Submitted to: PH96 International Postharvest Science Conference New Zealand
Publication Type: Proceedings
Publication Acceptance Date: September 12, 1996
Publication Date: N/A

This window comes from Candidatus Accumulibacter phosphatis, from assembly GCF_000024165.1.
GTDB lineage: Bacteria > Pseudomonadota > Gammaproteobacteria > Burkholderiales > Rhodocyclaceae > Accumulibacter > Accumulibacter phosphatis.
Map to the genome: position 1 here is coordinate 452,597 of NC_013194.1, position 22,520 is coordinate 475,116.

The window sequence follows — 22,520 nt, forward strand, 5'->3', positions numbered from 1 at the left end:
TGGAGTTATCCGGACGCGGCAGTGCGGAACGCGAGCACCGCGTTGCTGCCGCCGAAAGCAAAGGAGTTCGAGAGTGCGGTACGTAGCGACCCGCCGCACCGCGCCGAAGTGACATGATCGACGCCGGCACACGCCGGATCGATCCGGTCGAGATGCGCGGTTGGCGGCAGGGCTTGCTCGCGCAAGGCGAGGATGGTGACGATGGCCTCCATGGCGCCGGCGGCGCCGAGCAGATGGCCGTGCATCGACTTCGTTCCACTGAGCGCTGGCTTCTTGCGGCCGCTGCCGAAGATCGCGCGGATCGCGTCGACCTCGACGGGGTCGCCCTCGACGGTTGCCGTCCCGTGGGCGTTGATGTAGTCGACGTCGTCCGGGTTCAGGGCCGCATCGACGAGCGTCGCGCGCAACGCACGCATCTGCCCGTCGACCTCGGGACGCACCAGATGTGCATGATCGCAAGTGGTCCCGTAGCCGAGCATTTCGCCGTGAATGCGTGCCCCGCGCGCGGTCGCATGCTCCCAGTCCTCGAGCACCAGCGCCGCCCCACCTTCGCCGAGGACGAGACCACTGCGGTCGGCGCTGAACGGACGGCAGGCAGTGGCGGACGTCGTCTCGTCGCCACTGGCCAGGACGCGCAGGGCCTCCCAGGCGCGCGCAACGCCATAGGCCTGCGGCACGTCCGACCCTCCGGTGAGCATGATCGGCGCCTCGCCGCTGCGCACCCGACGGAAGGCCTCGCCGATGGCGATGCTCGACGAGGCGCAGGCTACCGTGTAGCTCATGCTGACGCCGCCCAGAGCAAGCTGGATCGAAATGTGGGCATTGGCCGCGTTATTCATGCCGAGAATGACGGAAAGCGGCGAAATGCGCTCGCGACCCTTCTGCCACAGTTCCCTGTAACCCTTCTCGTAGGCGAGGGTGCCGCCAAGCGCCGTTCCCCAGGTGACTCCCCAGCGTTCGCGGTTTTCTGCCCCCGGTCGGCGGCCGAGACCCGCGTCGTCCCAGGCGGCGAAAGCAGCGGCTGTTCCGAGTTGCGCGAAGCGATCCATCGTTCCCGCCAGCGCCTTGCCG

Hypodermal-mesocarp plasma membrane (PM) vesicles isolated from mature-prehavest, postharvest and stored muskmelon (Cucumis melo L. var. reticulatus Naud), showed vanadate-sensitive ATPase activity in PM declines following fruit maturation. Protein- kinase activity is markedly stimulated by Ca2+, and is responsible for the phosphorylation of many melon PM proteins. Among these, two protein bands are important, a 98 kDa protein corresponding with the weight of H+-ATPase, which is most conspic- uously phosphorylated in membranes from mature-preharvest fruits, and a 70 kDa protein, which appears phosphorylated at all fruit membrane ages. Protein-kinase(s) in melon PM can also phosphorylate Histone-IIIS, a protein used as a kinase substrate. Washing the PM with buffer containing EGTA to remove Ca2+ and Ca2+-binding proteins like calmodulin, decreases the kinase activity of the membranes from mature preharvest and postharvest melons. When brain calmodulin is added to these membranes, the kinase activity is restored to levels similar to those in non- EGTA washed membranes. The kinase activity of membranes from postharvest stored fruits, in contrast, increases after an EGTA wash, and does not increase further when calmodulin is added. This indicates, that although a protein kinase inhibitor eliminated by EGTA washing, may be present and develop with muskmelon fruit postharvest aging, the changes in PM H+-ATPase activity during aging is better attributed to a decline in protein levels of the H+-ATPase than to phosphorylation status.